Open Access Open Badges Research article

Egr-1 contributes to IL-1-mediated down-regulation of peroxisome proliferator-activated receptor γ expression in human osteoarthritic chondrocytes

Sarah-Salwa Nebbaki1, Fatima Ezzahra El Mansouri1, Hassan Afif1, Mohit Kapoor1, Mohamed Benderdour2, Nicolas Duval3, Jean-Pierre Pelletier1, Johanne Martel-Pelletier1 and Hassan Fahmi1*

Author Affiliations

1 Osteoarthritis Research Unit, Research Centre of the University of Montreal Hospital Center (CR-CHUM), Notre-Dame Hospital, 1560 Sherbrooke Street East, J.A. DeSève Pavillion, Y-2628, and Department of Medicine, University of Montreal, Montreal, QC H2L 4M1, Canada

2 Research Centre, Sacré-Coeur Hospital, 5400 Gouin Boulevard West, Montreal, QC H4J 1C5, Canada

3 Centre de Convalescence, de Charmilles Pavillion, 1487 des Laurentides Boulevard, Montreal, QC H7M 2Y3, Canada

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Arthritis Research & Therapy 2012, 14:R69  doi:10.1186/ar3788

Published: 28 March 2012



Peroxisome proliferator-activated receptor (PPAR)γ has been shown to exhibit anti-inflammatory and anti-catabolic properties and to be protective in animal models of osteoarthritis (OA). We have previously shown that interleukin-1β (IL-1) down-regulates PPARγ expression in human OA chondrocytes. However, the mechanisms underlying this effect have not been well characterized. The PPARγ promoter harbors an overlapping Egr-1/specificity protein 1 (Sp1) binding site. In this study, our objective was to define the roles of Egr-1 and Sp1 in IL-1-mediated down-regulation of PPARγ expression.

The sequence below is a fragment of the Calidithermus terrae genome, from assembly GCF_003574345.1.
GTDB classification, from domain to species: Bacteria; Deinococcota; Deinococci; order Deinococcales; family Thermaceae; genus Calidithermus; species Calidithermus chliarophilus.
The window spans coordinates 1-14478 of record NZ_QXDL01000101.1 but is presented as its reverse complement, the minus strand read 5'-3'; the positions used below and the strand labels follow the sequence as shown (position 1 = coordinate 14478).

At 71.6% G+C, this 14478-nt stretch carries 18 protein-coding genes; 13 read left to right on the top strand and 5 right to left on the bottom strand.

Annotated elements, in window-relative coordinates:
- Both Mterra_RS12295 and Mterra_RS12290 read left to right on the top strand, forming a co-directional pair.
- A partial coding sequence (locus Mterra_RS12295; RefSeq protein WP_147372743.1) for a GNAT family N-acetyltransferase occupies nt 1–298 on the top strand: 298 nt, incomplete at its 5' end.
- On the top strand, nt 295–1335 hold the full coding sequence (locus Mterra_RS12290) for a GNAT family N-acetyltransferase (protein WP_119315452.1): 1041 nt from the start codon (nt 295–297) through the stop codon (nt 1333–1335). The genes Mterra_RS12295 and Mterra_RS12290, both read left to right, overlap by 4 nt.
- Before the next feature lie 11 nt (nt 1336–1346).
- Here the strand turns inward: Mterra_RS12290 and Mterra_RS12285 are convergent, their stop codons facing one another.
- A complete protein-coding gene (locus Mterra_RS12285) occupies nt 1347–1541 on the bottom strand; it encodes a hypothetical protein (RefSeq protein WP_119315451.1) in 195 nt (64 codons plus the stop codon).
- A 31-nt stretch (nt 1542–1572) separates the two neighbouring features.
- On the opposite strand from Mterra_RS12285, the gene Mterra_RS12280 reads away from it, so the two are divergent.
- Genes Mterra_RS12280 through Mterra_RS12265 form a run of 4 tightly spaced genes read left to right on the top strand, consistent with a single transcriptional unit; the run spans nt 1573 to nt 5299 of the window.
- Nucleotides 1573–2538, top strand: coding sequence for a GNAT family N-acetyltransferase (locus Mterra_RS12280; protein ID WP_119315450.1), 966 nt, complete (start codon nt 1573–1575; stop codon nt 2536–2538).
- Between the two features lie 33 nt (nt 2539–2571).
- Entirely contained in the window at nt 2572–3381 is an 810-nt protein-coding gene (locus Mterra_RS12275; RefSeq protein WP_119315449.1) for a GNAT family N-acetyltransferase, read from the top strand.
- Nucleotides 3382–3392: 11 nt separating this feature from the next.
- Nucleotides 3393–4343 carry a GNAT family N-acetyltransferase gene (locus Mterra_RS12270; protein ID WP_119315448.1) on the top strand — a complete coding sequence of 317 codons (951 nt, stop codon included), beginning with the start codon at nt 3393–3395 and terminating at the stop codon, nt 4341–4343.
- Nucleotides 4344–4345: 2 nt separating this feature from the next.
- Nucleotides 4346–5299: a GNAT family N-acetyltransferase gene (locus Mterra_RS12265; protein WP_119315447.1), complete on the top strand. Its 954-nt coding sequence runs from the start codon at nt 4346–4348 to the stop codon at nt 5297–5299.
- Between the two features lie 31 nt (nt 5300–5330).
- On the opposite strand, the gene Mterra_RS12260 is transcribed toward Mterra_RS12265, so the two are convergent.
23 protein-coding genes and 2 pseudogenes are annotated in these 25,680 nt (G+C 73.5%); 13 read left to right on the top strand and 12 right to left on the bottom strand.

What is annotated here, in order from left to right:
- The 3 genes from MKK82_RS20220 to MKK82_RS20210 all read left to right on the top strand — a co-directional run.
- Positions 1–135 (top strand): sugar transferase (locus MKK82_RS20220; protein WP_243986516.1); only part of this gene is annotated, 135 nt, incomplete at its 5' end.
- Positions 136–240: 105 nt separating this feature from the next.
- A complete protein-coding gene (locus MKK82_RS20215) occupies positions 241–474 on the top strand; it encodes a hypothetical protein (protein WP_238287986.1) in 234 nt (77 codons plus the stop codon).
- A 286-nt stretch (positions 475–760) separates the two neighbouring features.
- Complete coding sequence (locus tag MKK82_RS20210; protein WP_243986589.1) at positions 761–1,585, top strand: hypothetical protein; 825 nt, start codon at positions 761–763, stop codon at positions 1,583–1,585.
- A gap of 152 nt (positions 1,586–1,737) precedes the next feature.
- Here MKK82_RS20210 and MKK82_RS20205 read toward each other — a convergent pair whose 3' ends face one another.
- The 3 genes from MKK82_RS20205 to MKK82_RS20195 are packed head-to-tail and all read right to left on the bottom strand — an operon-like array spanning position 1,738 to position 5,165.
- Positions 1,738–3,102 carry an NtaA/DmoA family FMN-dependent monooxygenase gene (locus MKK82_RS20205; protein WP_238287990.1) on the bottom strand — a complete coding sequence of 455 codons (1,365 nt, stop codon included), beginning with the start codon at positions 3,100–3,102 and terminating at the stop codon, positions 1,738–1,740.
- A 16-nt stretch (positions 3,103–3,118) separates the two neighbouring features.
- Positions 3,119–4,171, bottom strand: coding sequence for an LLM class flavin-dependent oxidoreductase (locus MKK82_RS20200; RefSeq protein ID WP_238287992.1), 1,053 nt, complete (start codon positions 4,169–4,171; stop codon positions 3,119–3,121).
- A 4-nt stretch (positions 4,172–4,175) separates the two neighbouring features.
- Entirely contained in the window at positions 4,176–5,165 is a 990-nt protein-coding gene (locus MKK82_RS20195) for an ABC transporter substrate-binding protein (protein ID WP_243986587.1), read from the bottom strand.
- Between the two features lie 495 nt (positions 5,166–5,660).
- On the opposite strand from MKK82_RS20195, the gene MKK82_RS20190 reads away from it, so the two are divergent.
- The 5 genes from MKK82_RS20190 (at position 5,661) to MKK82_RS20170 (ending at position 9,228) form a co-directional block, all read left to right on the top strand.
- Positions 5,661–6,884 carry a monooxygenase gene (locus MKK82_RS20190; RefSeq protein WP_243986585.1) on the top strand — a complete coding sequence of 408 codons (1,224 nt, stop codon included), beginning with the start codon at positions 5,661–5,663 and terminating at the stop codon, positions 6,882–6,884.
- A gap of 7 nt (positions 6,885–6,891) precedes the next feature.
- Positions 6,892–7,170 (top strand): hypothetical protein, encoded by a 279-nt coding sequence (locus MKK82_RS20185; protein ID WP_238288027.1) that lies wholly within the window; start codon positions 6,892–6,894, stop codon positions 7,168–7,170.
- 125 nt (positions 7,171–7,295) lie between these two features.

Chondrocytes were stimulated with IL-1 and the expression levels of Egr-1 and Sp1 mRNAs and proteins were evaluated using real-time reverse transcriptase-polymerase chain reaction (RT-PCR) and Western blotting, respectively. The role of de novo protein synthesis was evaluated using the protein synthesis inhibitor cycloheximide (CHX). The recruitment of Sp1 and Egr-1 to the PPARγ promoter was evaluated using chromatin immunoprecipitation (ChIP) assays. The PPARγ promoter activity was analyzed in transient transfection experiments. The roles of Egr-1 and Sp1 were further evaluated using small interfering RNA (siRNA) approaches. The level of Egr-1 in cartilage was determined using immunohistochemistry.


Down-regulation of PPARγ expression by IL-1 requires de novo protein synthesis and was concomitant with the induction of the transcription factor Egr-1. Treatment with IL-1 induced Egr-1 recruitment and reduced Sp1 occupancy at the PPARγ promoter. Overexpression of Egr-1 potentiated, whereas overexpression of Sp1 alleviated, the suppressive effect of IL-1 on the PPARγ promoter, suggesting that Egr-1 may mediate the suppressive effect of IL-1. Consistently, Egr-1 silencing prevented IL-1-mediated down-regulation of PPARγ expression. We also showed that the level of Egr-1 expression was elevated in OA cartilage compared to normal cartilage.


Our results indicate that induction and recruitment of Egr-1 contributed to the suppressive effect of IL-1 on PPARγ expression. They also suggest that modulation of Egr-1 levels in the joint may have therapeutic potential in OA.